There is no hard and fast rule to determine what constitutes gross undercapitalization. The determination turns on the specific facts of a particular case. There is likewise no requirement that a corporation or LLC must be flush with cash in order to preserve its limited liability. Instead, the courts look to the particular capital and cash flow needs of the particular business entity. If a corporation's capital needs are low, marginal capitalization may be deemed sufficient-so long as the capitalization is adequate for purposes of that corporation's operations. Likewise, if a particular LLC's primary potential liability is a negligence liability or other tort liability (as opposed to inventory purchases and other contract liabilities), the company may be adequately capitalized even if it has no significant capital-so long as it has insurance capable of covering its potential tort liabilities. However, if a corporation takes on a new project and new liabilities at a point when it can't even meet its current obligations, the business will be doing so with the risk that creditors may be able to look to the individual shareholders for payment once the corporation's coffers have been depleted. While there is no bright line test for "gross undercapitalization," it is fair to say that the greater the appearance that the corporation knew at the time it incurred a debt that it wouldn't be able to pay, the greater the likelihood that a court will permit the company's veil to be pierced.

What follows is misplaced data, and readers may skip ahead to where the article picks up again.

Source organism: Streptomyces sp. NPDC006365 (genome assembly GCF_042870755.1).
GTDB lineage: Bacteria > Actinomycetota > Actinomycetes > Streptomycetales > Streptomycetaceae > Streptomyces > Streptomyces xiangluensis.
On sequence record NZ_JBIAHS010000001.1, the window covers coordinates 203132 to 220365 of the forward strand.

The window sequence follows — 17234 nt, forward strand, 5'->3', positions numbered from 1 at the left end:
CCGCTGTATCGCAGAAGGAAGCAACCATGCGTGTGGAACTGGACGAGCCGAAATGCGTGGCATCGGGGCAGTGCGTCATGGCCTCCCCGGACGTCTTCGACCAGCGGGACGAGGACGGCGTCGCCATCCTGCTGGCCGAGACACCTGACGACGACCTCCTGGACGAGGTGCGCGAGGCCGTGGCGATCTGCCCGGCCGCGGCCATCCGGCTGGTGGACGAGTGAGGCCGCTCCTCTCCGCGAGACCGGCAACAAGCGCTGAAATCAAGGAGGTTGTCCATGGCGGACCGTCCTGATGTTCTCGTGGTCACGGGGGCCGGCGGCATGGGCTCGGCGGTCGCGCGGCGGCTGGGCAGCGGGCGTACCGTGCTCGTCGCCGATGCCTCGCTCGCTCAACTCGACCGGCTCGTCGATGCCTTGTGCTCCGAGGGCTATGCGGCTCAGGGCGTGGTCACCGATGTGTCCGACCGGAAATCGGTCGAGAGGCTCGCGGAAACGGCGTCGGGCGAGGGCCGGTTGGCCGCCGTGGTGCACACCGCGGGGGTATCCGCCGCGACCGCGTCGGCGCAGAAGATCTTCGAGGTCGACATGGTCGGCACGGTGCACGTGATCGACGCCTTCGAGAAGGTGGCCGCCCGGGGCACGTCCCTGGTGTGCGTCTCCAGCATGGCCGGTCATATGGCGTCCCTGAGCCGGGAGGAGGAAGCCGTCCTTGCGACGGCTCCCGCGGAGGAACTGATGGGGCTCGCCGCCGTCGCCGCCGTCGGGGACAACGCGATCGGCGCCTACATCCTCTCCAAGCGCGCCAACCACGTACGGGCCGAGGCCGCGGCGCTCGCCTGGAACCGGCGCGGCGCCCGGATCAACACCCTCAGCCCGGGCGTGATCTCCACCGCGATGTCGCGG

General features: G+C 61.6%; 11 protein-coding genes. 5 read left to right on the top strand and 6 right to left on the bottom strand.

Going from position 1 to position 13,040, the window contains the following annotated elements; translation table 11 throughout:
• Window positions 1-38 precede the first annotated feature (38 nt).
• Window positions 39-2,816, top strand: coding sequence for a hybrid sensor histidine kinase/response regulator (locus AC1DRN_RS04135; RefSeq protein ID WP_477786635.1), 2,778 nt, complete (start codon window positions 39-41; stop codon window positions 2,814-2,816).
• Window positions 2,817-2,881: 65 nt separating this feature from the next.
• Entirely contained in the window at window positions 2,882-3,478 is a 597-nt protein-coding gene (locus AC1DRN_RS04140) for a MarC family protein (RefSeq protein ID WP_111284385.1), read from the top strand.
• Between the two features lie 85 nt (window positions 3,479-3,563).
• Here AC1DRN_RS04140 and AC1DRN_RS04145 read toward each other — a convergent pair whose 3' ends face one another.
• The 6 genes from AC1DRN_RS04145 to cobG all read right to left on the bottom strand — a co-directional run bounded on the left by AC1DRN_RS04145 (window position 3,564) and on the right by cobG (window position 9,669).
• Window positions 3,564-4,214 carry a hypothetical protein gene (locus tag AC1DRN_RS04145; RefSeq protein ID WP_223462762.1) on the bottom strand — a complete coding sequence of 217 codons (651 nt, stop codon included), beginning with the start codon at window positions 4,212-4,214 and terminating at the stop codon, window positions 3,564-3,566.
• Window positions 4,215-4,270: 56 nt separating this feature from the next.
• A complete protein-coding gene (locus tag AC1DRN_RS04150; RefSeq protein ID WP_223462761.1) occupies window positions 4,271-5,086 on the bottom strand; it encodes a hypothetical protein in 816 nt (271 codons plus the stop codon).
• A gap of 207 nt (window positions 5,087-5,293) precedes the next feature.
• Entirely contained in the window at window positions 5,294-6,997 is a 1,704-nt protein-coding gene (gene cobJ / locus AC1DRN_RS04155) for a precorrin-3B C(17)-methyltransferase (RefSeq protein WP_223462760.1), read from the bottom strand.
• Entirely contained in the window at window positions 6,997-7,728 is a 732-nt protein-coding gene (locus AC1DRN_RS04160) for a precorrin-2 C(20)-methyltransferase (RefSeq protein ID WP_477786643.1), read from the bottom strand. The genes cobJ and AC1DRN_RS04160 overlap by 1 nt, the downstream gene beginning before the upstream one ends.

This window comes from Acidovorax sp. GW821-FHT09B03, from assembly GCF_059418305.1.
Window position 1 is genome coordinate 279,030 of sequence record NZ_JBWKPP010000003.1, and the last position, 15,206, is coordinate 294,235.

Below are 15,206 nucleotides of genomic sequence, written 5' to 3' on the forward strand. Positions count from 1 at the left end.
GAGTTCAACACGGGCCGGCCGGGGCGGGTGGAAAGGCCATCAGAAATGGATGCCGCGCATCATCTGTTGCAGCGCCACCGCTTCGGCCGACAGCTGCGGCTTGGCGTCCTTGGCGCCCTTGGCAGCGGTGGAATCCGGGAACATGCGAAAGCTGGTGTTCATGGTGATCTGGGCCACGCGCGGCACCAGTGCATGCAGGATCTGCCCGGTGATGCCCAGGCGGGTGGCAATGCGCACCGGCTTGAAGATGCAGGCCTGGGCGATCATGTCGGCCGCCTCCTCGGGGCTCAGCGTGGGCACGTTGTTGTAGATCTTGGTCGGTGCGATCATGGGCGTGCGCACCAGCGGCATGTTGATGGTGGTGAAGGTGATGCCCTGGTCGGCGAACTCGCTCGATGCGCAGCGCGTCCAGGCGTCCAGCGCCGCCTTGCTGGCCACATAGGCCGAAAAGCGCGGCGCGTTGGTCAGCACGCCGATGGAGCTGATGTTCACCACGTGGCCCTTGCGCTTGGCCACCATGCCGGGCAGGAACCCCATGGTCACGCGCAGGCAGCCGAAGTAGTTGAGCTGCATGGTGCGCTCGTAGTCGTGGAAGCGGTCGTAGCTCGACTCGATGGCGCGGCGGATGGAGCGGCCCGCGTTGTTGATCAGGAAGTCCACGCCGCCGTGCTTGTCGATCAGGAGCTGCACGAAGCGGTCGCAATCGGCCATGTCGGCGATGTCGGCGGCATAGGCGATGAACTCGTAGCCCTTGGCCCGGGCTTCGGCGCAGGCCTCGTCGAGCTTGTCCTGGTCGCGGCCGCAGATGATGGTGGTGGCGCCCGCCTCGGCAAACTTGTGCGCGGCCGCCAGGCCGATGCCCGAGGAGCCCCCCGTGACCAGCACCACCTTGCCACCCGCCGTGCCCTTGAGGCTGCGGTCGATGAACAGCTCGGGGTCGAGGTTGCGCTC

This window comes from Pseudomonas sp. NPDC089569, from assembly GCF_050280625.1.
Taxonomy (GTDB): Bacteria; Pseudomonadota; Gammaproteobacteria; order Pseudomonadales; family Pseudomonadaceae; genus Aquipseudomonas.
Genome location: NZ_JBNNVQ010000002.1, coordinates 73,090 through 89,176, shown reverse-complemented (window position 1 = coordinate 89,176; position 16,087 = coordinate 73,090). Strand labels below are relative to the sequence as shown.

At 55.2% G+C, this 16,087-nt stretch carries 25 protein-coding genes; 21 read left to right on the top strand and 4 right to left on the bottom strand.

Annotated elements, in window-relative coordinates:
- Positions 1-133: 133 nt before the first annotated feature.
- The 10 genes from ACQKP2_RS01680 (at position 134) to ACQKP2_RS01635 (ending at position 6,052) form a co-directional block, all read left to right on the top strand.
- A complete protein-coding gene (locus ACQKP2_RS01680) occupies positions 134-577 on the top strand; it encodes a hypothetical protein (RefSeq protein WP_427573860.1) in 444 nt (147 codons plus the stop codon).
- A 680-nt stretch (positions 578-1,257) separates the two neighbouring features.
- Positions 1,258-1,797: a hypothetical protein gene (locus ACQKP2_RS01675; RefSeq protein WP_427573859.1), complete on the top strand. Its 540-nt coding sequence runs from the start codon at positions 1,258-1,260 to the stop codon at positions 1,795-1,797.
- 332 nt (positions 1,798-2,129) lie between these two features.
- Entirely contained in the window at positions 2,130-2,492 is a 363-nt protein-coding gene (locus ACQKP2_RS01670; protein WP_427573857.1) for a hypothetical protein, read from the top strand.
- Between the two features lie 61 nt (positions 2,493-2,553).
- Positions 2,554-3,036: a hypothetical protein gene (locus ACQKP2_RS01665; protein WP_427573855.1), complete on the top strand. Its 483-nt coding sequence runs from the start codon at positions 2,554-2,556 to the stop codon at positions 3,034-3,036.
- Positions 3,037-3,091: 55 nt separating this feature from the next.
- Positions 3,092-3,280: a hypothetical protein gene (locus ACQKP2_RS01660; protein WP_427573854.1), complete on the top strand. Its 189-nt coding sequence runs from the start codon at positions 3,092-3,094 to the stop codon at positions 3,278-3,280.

It is a fundamental requirement of corporation law that each year the corporate shareholders must elect a board of directors, which in turn must elect a slate of officers (president, secretary and treasurer at a minimum). It is also fundamental that a corporation must keep records or minutes of its proceedings. With most LLCs, annual elections are not required, which is an advantage for LLCs over traditional corporations. However, whether the entity is a corporation or an LLC, the absence of annual minutes on the company books provides creditors' counsel with the argument that the entity has failed to comply with formal requirements (e.g., annual elections, entity approval of major sales and acquisitions, etc.), and may provide a basis for piercing the corporate veil even when the entity's undercapitalization does not rise to the level of "gross."
Part of the underlying theory of piercing the corporate veil is that where a dominant shareholder has used corporate assets as if they were his or her own, thereby ignoring the separateness of the company as a distinct entity, there is no reason why the rest of the world should not also be permitted to ignore the separateness of that entity. Therefore, where the dominant shareholder of a corporation has failed to attend to annual elections of directors and officers, thereby effectively eliminating those positions or rendering them meaningless, the courts will occasionally allow a creditor to pierce the corporate veil due to the corporation's lack of compliance with formalities.
It is again worth noting that because there are fewer formalities involved in the operation of an LLC than in the operation of a corporation, the LLC format may provide a small business owner with a greater measure of limited liability protection. As a word to the wise, it is worth stressing that it is important for every organized business to prepare and file annual minutes, whether the business be a corporation or an LLC.